In last week’s 2014 update, I mentioned the fact that my son – our youngest – is currently a senior in high school and will be attending college next fall. I want to share with you what we think that will look like, financially speaking, but first a quick bit of background:
My daughter – who will be graduating from college in May – attended our in-state flagship university and covered a large part of the cost of attendance with scholarships. In fact for this, her last semester, the school put $568 back in our account (last semester it was $168). Essentially, after all her scholarships were totaled, she was being paid to go to school this year. So very proud of her.
Of course we still have the cost of room and board, books, sorority, etc. and I’ll update all of those numbers for you at the end of the school year, just as I did with year 1, year 2, year 3, and study abroad.
It looks like my son, on the other hand, will be taking a different path for college in the form of a smaller, private university one state over. Nothing has been decided for sure, but it appears likely enough to have me crunching numbers and seeing where we stand.
The big question of course is will he be able to graduate from college without debt, as his sister has done?
The answer? Maybe.
I’m hedging my answer because this school will be quite a bit more expensive than the in-state school. And there are still some unknowns because the final scholarship numbers aren’t in. But we also have some things going for us that we didn’t have four years ago when my daughter was starting college. Namely:
- We have more saved. At this point we have a lot more saved than we did at this time four years ago (and it wasn’t made smaller by the 2008 crash either). That savings in hand amounts to about a year’s worth of expenses at this particular college.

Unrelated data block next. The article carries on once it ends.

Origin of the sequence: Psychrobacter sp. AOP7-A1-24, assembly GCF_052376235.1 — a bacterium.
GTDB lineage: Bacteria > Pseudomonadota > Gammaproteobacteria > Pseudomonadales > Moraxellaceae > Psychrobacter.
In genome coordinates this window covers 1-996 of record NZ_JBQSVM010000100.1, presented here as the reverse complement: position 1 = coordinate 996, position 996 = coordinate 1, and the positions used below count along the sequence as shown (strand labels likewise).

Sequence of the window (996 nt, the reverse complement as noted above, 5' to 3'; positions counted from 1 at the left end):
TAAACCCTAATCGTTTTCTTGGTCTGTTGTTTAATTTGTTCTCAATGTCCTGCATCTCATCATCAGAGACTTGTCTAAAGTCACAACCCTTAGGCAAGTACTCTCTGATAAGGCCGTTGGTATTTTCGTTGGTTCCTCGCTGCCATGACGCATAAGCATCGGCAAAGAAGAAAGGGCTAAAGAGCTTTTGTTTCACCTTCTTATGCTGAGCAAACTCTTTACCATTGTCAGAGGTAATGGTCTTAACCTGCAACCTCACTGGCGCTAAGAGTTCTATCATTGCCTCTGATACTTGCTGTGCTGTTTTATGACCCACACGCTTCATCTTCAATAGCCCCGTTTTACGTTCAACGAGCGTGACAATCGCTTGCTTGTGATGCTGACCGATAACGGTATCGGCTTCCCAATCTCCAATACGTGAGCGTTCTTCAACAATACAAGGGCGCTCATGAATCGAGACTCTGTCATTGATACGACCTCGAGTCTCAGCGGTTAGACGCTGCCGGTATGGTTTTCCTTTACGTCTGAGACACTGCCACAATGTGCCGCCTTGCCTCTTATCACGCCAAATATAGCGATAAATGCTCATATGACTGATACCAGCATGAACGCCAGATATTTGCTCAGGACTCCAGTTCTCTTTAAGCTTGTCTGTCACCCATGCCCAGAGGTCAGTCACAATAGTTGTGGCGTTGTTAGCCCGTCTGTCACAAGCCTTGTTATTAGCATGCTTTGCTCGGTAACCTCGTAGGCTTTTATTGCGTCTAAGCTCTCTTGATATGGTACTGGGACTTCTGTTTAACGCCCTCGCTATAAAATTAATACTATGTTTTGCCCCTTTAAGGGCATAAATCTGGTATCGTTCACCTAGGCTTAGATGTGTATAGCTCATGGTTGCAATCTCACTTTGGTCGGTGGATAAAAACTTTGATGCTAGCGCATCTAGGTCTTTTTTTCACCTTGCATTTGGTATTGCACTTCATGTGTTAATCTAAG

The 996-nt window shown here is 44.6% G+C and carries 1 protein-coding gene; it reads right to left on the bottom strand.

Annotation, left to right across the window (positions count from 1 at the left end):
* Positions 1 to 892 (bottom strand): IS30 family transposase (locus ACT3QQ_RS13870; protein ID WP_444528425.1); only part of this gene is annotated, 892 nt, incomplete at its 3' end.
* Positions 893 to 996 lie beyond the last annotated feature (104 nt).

- We’re still saving each month. What we lacked in early planning for college, we’re making up for with focus down the stretch. We’re putting away all of my bookkeeping income and blogging income each month, and even though the individual amounts aren’t large, we’ve been consistent in saving them and they do add up. Combine that with the year of expenses we have in hand, and six months or so to go before we start paying for college, and we’ve got a pretty good head start at staying ahead of the costs, at least for a while.
- Our expenses are lower. In the last four years we’ve paid off quite a bit of debt, which has lowered our monthly outgo in the form of payments. That will serve us well as we pay for these next four years of college.
- Our expenses will continue to drop as Grant starts college. Because of our excellent family planning (just kidding, it was dumb luck) our kids won’t be in college at the same time. So as our daughter graduates and hopefully finds a job, she’ll be off our payroll so to speak. In addition, next year will mark the first time in 17 years that we won’t have parochial school tuition and these last eight years of high school tuition have been especially steep. We’ll be able to redirect those amounts to college costs. (And as a preview of coming attractions, we plan to redirect all college expenses to extra retirement savings when these next four years are up.)
So that’s the plan for paying for college, round 2. Things will start to become even more clear in the coming months when a final, final decision is made and the cost of attendance is more nailed down. In the meantime, we’ll keep saving.